In a March 7 2011 decision Bilbao Criminal Court Number Three sentenced two importers of costume jewellery to eight months' imprisonment for committing an IP crime.


The claim was filed by a well-known jewellery designer with regard to imported bracelets that were practically identical to her own designs. A complaint was filed and a charge made regarding the commission of an IP crime, as set out in Article 270.2 of the Criminal Code.

The defence mainly argued that:

  • the jewellery could not be protected within the scope of the Intellectual Property Act;
  • the bracelets retained showed differences from those created by the plaintiff; and
  • the infringement was non-deliberate since the defendants had been unaware that the seized items were reproductions of the plaintiff's creations.


The judgment was based on the following reasoning.

Protected work
The court invoked Article 10 of the Intellectual Property Act, which determines what should be understood by a 'literary', 'artistic' or 'scientific' work and the scope of its protection.

Paragraph E of Article 10.1 includes as 'literary', 'artistic' or 'scientific' creations any "sculptures and works of painting, drawing, engraving or lithography, picture stories, cartoons or comics, including drafts or sketches therefore, and other works of plastic art, whether applied or not". The court considered that 'other works of plastic art' also encompass precious metals, jewellery, costume jewellery and other craft works, which are comparable to sculptures and paintings (fine arts), whenever these can be characterised as 'original creations'.

The court thus reasoned, in relation to the plaintiff's design, that its creative inspiration had no precedent that could be identified in previous works and it was therefore an original creation. Consequently, it fell within the scope of IP law and was entitled to protection as an original creation under the Intellectual Property Act.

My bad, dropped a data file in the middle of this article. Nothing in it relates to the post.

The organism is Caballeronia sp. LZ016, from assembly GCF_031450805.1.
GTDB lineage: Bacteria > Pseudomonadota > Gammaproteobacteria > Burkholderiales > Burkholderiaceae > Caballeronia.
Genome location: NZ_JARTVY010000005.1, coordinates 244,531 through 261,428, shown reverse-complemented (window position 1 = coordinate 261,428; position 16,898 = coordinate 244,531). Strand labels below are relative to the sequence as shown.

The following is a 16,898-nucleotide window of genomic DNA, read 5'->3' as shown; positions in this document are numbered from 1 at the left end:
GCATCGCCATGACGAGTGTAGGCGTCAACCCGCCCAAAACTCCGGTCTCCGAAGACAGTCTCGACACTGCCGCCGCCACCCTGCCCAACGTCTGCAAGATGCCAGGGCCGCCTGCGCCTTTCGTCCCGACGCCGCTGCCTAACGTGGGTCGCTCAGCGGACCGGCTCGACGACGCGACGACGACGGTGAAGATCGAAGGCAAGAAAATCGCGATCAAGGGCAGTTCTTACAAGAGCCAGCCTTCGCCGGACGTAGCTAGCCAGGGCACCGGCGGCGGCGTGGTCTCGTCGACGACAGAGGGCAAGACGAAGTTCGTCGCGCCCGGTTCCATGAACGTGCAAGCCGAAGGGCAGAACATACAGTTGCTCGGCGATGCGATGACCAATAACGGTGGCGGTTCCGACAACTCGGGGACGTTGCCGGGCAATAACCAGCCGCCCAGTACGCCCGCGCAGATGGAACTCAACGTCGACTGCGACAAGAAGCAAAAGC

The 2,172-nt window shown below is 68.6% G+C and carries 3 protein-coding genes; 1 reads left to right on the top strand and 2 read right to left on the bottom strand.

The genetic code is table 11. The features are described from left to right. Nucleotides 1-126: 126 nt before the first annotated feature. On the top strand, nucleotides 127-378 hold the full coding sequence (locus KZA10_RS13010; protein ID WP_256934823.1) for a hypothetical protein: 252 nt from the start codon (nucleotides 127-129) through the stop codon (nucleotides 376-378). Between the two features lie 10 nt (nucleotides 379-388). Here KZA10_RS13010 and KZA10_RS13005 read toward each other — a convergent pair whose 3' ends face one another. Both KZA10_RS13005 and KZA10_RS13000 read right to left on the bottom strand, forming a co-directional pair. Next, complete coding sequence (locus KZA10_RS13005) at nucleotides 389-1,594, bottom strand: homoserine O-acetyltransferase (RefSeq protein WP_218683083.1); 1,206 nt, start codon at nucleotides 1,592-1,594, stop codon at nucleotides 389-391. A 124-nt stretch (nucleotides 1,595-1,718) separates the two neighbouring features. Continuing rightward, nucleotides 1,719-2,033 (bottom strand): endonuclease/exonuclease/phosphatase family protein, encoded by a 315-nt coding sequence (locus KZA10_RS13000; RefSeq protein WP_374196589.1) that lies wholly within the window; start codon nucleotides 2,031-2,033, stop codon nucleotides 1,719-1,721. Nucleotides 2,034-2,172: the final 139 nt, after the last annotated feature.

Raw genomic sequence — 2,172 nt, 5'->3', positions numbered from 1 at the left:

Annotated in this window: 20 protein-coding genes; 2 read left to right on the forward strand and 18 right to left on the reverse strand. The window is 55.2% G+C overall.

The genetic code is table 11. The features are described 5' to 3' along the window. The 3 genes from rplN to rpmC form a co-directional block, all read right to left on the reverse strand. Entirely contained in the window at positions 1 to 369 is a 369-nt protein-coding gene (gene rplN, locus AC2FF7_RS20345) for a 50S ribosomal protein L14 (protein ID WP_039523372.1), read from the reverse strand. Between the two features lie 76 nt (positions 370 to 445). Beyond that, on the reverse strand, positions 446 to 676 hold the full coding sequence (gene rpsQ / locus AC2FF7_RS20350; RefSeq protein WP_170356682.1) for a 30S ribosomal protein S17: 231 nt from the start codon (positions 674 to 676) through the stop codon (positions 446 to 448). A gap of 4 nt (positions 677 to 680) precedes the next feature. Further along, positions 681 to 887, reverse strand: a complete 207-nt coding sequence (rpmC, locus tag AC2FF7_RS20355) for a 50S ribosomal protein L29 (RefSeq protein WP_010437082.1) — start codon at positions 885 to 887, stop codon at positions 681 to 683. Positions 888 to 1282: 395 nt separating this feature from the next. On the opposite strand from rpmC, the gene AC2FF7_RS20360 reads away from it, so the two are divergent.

In the judgment, plagiarism was considered to have been proven. This was based on the fact that the imported items had structural and fundamental similarities to the plaintiff's bracelets. These similarities were significantly greater than the differences; the latter were deemed irrelevant and merely accessory-related, existing for the sole purpose of disguising imitation. According to the court, the similarities could not be attributed to coincidence.

Fraudulent conduct
The court also considered the proven fraudulent conduct of the defendants – namely, that they were aware that they were importing reproductions of the designer's work.

In order to reach this conclusion, the court took into account the defendants' previous fraudulent conduct with regard to original work and thus held that they could not plead ignorance. Also, since the accused were professionals in the costume jewellery and jewellery industry with over 20 years' experience, they could not feign ignorance of the offence.


The defendants have appealed this decision before the Bilbao Court of Appeal.

For further information on this topic please contact Patricia Alvarado at Grau & Angulo by telephone (+34 93 202 34 56), fax (+34 93 240 53 83) or email ([email protected]).